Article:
New Orleans (BP) – It was almost the greatest single-day performance in winter meetings history.

Toward the end of a relatively quiet Sunday of minor deals and signings, word began to spread that the Baltimore Orioles were going to sign Miguel Tejada to a six-year deal. That wasn’t entirely unexpected; Tejada had a limited number of suitors, and the Orioles were the wealthiest of the bunch. After being rumored at just about every number in a range of 20, the deal came in at an eye-popping $72 million. As with Mike Cameron, a late flurry of activity had been very profitable for the player.

What was unexpected was the rumors that came attached to the deal. Not only were the O’s signing Tejada, but they were also ready to announce that he’d be playing with Ivan Rodriguez and Vladimir Guerrero. That’s right; the Baltimore Orioles were coming back with a vengeance, prepared to commit close to $200 million to the three best players left unsigned in an effort to return to relevance in the AL East and return crowds to Camden Yards.

There’s something about the lobby of the hotel when a story like this emerges at the meetings. Every other person has a cell phone pressed to their ear, and any new interaction begins with the question, "Heard anything?" I bought a bottle of water from the hotel bar–the hub of activity–and had to turn over the latest rumor with my cash. Hopefully, Shelby used the information well.

As you probably know, only Tejada is an Oriole this morning. The other two free agents remain free, or as free as two guys likely to make $24 million combined next year can be. If money is the only object, it seems certain that the O’s will get their men; few other teams are spending this winter, and the obvious ones, like the Yankees and Red Sox, are set at the positions those two play. If other factors come into play, however, there’s no telling what might happen.

As far as the Tejada signing goes, I liken it to the Mets’ moves of the last week. It makes the Orioles better, but not nearly good enough. I suppose the best indicator was that, having been spotted three potential starters, a group of people that included a couple of BPers, a couple of execs and some other writers struggled to piece together a lineup, rotation and bullpen. The Orioles have one of the more unexciting talent collections in the league, and their competition is tough to beat.

Tejada himself isn’t the problem. I don’t know if I like the last two years of the deal, but he’s been perhaps the most consistent player in baseball over the past four years. His 2003 performance, perceived to be a disappointment, was largely the same as his MVP season in 2002, save for some extra singles–and well-remembered highlights–that earned him the hardware. He’s durable, his plate discipline indicators have been going in the right direction for years, and he’s 34-for-41 stealing bases since 2000. The only guy on the market who’s less risky is Guerrero.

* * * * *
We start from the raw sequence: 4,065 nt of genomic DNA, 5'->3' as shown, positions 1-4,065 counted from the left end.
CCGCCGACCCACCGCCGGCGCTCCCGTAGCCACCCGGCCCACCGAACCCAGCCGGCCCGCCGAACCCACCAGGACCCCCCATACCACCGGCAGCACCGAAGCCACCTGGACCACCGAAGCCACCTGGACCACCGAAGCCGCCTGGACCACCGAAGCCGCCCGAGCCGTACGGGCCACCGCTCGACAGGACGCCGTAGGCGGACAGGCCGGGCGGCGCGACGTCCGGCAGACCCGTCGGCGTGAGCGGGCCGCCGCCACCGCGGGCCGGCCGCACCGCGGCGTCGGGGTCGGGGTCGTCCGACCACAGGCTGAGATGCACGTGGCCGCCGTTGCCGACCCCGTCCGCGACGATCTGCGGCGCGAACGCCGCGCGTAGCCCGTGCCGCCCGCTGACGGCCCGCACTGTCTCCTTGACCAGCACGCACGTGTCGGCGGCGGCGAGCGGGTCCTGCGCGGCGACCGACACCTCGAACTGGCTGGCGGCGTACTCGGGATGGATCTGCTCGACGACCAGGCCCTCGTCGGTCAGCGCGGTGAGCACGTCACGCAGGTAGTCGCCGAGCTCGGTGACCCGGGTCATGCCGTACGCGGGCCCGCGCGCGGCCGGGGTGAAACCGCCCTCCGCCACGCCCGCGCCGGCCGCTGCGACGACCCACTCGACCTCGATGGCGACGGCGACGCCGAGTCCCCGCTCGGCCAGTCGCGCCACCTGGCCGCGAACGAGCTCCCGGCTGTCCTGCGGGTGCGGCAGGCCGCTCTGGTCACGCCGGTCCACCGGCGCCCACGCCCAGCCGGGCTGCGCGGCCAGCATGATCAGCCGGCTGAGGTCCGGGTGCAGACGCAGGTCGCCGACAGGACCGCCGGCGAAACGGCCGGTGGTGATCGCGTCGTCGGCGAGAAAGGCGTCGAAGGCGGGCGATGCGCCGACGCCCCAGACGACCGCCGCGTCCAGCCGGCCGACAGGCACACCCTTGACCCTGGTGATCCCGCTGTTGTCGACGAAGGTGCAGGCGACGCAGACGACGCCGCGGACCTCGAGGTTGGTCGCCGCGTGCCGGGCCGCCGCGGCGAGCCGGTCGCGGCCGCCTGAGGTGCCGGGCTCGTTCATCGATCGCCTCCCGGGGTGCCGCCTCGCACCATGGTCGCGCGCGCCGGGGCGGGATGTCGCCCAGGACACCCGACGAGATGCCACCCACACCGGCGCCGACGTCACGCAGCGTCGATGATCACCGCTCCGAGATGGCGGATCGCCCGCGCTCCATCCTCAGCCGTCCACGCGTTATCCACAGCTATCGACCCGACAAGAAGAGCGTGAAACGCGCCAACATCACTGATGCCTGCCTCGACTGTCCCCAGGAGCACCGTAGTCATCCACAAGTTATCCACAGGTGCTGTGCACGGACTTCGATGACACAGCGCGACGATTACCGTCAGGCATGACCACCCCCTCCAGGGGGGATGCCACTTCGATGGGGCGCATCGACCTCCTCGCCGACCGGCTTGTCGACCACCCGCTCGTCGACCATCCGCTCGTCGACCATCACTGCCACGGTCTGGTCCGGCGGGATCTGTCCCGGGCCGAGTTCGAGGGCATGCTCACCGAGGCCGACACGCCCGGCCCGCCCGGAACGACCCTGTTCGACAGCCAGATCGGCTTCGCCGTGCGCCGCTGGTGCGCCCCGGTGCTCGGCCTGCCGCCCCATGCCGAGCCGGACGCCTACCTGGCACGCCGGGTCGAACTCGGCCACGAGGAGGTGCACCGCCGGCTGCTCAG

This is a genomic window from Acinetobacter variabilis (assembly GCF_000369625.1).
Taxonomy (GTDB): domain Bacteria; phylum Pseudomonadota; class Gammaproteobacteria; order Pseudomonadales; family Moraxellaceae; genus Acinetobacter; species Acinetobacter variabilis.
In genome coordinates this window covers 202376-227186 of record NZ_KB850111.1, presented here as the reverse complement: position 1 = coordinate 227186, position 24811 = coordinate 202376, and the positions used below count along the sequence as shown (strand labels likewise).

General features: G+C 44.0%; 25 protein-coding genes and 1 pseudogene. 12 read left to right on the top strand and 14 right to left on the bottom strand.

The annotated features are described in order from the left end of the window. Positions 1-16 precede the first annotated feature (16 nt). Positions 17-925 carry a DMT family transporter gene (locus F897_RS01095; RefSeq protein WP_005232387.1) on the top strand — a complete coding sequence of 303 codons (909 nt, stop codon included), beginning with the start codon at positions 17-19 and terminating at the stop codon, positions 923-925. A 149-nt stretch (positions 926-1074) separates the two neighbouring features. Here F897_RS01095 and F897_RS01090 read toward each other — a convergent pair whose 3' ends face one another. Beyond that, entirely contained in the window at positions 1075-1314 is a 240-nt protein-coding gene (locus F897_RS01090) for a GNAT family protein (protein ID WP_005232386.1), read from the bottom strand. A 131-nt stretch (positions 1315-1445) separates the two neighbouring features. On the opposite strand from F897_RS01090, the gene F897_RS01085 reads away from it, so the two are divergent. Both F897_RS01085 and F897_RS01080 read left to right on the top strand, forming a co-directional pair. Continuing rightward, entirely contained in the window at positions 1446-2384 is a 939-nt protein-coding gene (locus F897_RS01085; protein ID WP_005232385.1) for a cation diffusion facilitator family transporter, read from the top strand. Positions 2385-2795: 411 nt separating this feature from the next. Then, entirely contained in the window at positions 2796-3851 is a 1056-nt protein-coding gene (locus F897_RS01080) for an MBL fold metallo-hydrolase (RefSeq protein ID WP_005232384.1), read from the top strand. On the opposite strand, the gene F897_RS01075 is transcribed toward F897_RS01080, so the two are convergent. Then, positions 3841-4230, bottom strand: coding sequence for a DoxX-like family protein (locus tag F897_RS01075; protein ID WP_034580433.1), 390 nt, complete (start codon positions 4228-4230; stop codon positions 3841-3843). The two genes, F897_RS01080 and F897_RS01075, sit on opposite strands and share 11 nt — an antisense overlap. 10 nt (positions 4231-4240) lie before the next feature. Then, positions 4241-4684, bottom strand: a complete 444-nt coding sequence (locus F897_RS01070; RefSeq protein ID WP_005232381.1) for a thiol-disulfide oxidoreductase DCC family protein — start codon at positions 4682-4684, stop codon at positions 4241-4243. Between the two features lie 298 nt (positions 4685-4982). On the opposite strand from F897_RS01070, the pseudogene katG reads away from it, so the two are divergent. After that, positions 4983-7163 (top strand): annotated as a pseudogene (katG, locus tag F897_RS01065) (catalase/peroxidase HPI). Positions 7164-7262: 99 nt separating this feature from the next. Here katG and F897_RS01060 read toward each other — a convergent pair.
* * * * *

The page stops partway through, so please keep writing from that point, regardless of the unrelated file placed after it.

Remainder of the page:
Maybe the two will hit back-to-back.

This morning, the Rule 5 draft takes place. While last year talk of the draft was everywhere, it seems to be less so this time around. The pool of talent isn’t as deep, and more teams have addressed needs with minor deals and signings. I think we’ll see fewer players selected than the 28 that went in the major-league phase of the 2002 draft, although the usual number of players, less than a dozen, will survive to Opening Day.

Last year’s draft produced some decent relievers. Aquilino Lopez was effective in Toronto, the Rockies acquired Javier Lopez in spring training from the Red Sox, and he was a surprise in their bullpen. The Tigers got intermittently good work from Matt Roney and Wil Ledezma, as did the Expos from Luis Ayala.

This year, there’s a lack of guys who are ready to step in and contribute, which is the biggest reason for the lack of interest. There are two types of players, generally speaking, who go in the Rule 5: cheap, short-term pitching and bench help, and upside guys who haven’t performed well enough to hold their 40-man roster spot. The former is lacking this year, and while there are a number of players who fit from the latter group, it’s hard to keep a player on the roster all season who hasn’t made the jump to Double-A yet. I think the Pirates’ Chris Shelton is an interesting prospect, but he’s never hit a home run in a double-decked park.

With that said, some of the players who could get an opportunity through the draft this year include Shelton and fellow Pirates prospect Jose Bautista. The Reds’ Ty Howington, a former #1 pick, has had health problems that kept him off the roster this winter. Someone will take a flyer. Diamondbacks catcher Craig Ansman can hit, although his Double-A numbers are inflated by context. The Jays will likely lose at least one toolsy outfielder, either Miguel Negron or Ty Godwin. Someone will spec on the Rangers’ Andy Fox (signed to a minor league deal this off-season from Florida) as a utility infielder.

The pitchers who might get picked and be the 2004 version of various Lopezes include the Braves’ Ray Aguilar, the Red Sox’ Josh Stevens, the Orioles’ Aaron Rakers and, once again, the Braves’ Buddy Hernandez.

My travel schedule may keep me from writing for Tuesday. If it does, I’ll have a complete wrap-up of the meetings later this week.

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